That being said, my set-up seems different in that I have one free Cloudflare enabled site, which is the main domain. I have two subdomains to the main domain, not Cloudflare enabled according to the control panel, but these two subdomains are sandboxes for test only, not used in any sensible way (not used at all, in fact). So only my main domain (abeille-cyclotourisme.fr) matters to me. It is free Cloudflare enabled and does not have unique IP.
I have just tried to enable Let’s encrypt on the main domain, free Cloudflare enabled. The control panel wants me to select a for pay Cloudflare plan (9.95$/mo), failing which, event when I click the “Sign certificate” tick box, nothing happens when I click the “Add now” button.
If I got this right, the difference between our two settings is that in your case the main domain, free Cloudflare enabled, is not containing your websites. All your websites seem to reside in sub-domains.
To apply to my situation, to make my settings work as yours, should I need to transfer my website from the main domain to a sub-domain, to which I would then add a Let’s Encrypt certificate without adding Cloudflare ? TIA
All of my domains and subdomains are behind Cloudflare. My few subdomains are my sandboxes or auxiliary sites. What may be different is that they’re all behind the “orange cloud” so they’re cached. I don’t think that would affect the situation since everything is using Cloudflare DNS. My parent domains use a paid cert. My subdomains were using a self-signed cert before Let’s Encrypt started working for me.
Not knowing the mechanics of the Let’s Encrypt installation makes it difficult to troubleshoot.
What I’m just now seeing is that you have “Cloudflare Enabled” ticked in your panel. I do not. Not a single one. I did it all manually a year ago:
- I went to Cloudflare and added my domains.
- Cloudflare pulled all the DNS data from DreamHost.
- I updated my WHOIS info to use the Cloudflare Name Servers as instructed on my Cloudflare account.
- Cloudflare detected this and then started working.
Try the above first. I wouldn’t recommend switching your sites between parent and subdomains.
The bottom line is that what I had was working fine. Cloudflare’s Universal SSL provided me a valid certificate for parent and subdomains. With the self-signed certs at DreamHost, I had Cloudflare set to Full SSL (not strict). I just wanted a 100% certificated path so I could use Full SSL (Strict) on everything.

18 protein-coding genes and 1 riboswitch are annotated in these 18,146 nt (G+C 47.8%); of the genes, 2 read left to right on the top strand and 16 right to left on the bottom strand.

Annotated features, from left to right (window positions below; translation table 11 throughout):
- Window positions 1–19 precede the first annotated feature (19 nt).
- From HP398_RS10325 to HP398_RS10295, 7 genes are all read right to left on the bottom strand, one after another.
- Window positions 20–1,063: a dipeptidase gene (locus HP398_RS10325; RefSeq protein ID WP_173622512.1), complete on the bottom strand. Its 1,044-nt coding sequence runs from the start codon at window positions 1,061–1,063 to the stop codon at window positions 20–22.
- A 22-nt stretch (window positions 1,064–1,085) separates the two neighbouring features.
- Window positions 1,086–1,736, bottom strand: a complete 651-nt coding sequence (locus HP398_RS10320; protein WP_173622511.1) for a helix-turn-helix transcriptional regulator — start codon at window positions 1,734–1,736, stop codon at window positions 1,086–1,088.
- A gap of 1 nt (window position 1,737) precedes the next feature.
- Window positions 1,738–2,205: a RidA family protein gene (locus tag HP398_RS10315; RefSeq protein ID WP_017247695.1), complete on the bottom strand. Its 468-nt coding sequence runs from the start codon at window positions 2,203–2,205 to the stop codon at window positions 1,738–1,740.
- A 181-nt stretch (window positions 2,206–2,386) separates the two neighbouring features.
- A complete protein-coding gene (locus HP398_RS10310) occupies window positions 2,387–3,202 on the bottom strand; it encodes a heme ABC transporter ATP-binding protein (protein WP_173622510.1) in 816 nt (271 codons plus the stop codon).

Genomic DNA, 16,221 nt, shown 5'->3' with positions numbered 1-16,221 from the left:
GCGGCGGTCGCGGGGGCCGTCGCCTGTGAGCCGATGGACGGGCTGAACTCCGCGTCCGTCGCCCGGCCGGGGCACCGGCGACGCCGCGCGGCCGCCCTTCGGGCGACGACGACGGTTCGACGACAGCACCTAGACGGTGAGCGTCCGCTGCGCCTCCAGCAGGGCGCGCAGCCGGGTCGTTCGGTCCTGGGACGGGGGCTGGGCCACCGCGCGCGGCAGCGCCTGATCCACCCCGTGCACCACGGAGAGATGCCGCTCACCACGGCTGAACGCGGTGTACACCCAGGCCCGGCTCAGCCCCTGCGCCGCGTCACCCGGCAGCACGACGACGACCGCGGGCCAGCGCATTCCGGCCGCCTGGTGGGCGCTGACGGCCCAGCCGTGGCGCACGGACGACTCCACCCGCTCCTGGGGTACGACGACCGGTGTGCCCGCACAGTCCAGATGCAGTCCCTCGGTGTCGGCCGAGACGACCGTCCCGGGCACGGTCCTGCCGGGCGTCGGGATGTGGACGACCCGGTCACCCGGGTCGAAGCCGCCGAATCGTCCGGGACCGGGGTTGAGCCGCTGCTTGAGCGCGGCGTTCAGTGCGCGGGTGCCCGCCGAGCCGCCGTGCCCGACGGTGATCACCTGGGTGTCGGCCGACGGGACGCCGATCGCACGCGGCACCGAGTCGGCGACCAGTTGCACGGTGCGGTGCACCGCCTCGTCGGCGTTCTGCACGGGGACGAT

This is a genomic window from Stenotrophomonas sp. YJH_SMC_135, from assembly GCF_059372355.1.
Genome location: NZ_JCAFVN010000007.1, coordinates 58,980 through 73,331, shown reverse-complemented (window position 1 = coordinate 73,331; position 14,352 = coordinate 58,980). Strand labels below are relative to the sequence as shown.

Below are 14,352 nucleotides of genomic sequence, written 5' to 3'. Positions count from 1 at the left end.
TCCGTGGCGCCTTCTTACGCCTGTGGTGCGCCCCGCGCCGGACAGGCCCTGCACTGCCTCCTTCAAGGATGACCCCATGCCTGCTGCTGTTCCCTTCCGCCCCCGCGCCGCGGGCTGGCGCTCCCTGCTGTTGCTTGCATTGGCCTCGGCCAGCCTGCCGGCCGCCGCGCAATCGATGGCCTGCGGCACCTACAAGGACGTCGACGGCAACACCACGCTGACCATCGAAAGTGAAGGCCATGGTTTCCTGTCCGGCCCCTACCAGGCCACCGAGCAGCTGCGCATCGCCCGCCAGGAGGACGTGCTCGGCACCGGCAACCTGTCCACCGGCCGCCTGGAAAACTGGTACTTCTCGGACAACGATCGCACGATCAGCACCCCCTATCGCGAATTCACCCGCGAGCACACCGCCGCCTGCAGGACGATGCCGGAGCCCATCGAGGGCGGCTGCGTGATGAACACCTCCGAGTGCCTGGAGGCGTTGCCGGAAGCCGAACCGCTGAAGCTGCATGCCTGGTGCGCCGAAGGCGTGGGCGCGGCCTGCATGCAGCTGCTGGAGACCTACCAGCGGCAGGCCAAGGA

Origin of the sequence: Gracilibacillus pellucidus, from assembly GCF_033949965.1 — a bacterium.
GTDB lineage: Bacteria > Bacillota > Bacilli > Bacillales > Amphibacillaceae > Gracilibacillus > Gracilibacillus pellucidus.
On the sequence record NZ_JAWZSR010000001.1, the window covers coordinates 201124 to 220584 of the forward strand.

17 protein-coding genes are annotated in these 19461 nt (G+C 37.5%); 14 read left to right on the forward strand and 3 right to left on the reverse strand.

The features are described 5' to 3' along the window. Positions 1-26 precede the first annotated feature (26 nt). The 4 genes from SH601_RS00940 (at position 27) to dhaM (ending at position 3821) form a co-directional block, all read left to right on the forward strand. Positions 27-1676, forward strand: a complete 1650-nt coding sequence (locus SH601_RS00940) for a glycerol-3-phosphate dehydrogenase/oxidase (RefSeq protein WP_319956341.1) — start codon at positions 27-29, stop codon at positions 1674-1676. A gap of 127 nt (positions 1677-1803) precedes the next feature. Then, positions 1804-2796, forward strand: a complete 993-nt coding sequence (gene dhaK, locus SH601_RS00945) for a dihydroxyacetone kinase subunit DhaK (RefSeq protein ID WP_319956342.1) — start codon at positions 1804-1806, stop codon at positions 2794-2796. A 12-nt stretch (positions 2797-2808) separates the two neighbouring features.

I first deleted my existing self-signed certs, then added Let’s Encrypt to them and it worked without a hitch.
Thanks LindatX52 and sdayman. I did not follow sdayman’s, or your advice in spite of their probable excellence, because the website I hosted on Dreamhost is already far too complex for me. The Domain name abeille-cyclotourisme.fr is hosted by Bookmyname in France where I must because it is a .FR name. The site is hosted by Dreamhost wherever it is in California because I like this host’s style. The Dreamhost servers knows about the domain name from bookmyname through a hairy process I succeeded to configure once but do not dare to tamper about. Last I activated Cloudflare from the Dreamhost control panel. Now, I do not dare to activate Cloudflare directly and to subsequently do the DNS redirection or whatever it is you both suggest. So, in view of the fact the Dreamhost control panel wants me to pay extra money to continue taking care of the heavy lifting on the Cloudflare side, I prefer to give up on the ability to use a https connexion for this website. Seems better to me than losing the Cloudflare extended reach. Thank you.
Hello. On 02-02-2016, sdayman indicated above a quite clear process to activate free https and free Cloudflare:1) I went to Cloudflare and added my domains. 2) Cloudflare pulled all the DNS data from DreamHost. 3) I updated my WHOIS info to use the Cloudflare Name Servers as instructed on my Cloudflare account. 4) Cloudflare detected this and then started working.
I am chickening out. If this can be of use to anyone here, I am starting to move and post the steps here.
This morning I went to the Dreamhost control panel and unplugged Cloudflare from the domain abeille-cyclotourisme.fr, hosted by Dreamhost and, so far, protected (proxy-ed I presume) by Cloudflare via the Dreamhost control panel. Nothing of significance happened. I will be waiting like that for possible horror stories for 48 hours.